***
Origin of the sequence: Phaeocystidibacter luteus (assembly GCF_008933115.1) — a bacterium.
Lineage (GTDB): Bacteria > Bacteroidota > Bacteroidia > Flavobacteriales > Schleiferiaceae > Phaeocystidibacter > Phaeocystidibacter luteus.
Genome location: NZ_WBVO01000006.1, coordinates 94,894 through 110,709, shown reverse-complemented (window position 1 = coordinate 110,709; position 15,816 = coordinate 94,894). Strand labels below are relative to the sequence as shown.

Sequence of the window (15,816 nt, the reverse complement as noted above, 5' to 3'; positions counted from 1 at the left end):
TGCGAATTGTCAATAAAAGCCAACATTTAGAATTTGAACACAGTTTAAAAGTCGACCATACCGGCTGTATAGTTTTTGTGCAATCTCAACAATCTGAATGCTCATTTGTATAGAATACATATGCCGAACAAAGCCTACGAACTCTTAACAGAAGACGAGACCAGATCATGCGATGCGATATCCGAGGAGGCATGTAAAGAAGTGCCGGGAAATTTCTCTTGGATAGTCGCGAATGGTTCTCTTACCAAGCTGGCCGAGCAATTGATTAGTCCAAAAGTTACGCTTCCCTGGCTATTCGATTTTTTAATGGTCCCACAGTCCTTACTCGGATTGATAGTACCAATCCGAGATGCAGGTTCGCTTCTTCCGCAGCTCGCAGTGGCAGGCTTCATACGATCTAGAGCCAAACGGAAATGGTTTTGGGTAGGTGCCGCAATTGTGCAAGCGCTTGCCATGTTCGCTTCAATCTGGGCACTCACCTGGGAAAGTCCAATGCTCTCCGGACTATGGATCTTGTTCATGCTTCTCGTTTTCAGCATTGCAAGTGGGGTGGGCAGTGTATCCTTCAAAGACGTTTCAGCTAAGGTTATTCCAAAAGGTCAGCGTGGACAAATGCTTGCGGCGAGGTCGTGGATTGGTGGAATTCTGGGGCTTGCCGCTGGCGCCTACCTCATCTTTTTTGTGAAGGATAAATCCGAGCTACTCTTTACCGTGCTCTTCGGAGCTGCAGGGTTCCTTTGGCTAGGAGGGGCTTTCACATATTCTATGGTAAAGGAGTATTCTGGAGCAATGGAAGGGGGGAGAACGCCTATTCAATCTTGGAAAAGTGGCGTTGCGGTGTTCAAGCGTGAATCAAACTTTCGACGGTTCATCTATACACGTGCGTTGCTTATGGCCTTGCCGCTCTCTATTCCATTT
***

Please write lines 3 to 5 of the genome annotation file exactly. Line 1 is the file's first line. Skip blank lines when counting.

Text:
Genome location: NZ_WBVO01000006.1, coordinates 94,894 through 110,709, shown reverse-complemented (window position 1 = coordinate 110,709; position 15,816 = coordinate 94,894). Strand labels below are relative to the sequence as shown.

Sequence of the window (15,816 nt, the reverse complement as noted above, 5' to 3'; positions counted from 1 at the left end):
TGCGAATTGTCAATAAAAGCCAACATTTAGAATTTGAACACAGTTTAAAAGTCGACCATACCGGCTGTATAGTTTTTGTGCAATCTCAACAATCTGAATGCTCATTTGTATAGAATACATATGCCGAACAAAGCCTACGAACTCTTAACAGAAGACGAGACCAGATCATGCGATGCGATATCCGAGGAGGCATGTAAAGAAGTGCCGGGAAATTTCTCTTGGATAGTCGCGAATGGTTCTCTTACCAAGCTGGCCGAGCAATTGATTAGTCCAAAAGTTACGCTTCCCTGGCTATTCGATTTTTTAATGGTCCCACAGTCCTTACTCGGATTGATAGTACCAATCCGAGATGCAGGTTCGCTTCTTCCGCAGCTCGCAGTGGCAGGCTTCATACGATCTAGAGCCAAACGGAAATGGTTTTGGGTAGGTGCCGCAATTGTGCAAGCGCTTGCCATGTTCGCTTCAATCTGGGCACTCACCTGGGAAAGTCCAATGCTCTCCGGACTATGGATCTTGTTCATGCTTCTCGTTTTCAGCATTGCAAGTGGGGTGGGCAGTGTATCCTTCAAAGACGTTTCAGCTAAGGTTATTCCAAAAGGTCAGCGTGGACAAATGCTTGCGGCGAGGTCGTGGATTGGTGGAATTCTGGGGCTTGCCGCTGGCGCCTACCTCATCTTTTTTGTGAAGGATAAATCCGAGCTACTCTTTACCGTGCTCTTCGGAGCTGCAGGGTTCCTTTGGCTAGGAGGGGCTTTCACATATTCTATGGTAAAGGAGTATTCTGGAGCAATGGAAGGGGGGAGAACGCCTATTCAATCTTGGAAAAGTGGCGTTGCGGTGTTCAAGCGTGAATCAAACTTTCGACGGTTCATCTATACACGTGCGTTGCTTATGGCCTTGCCGCTCTCTATTCCATTT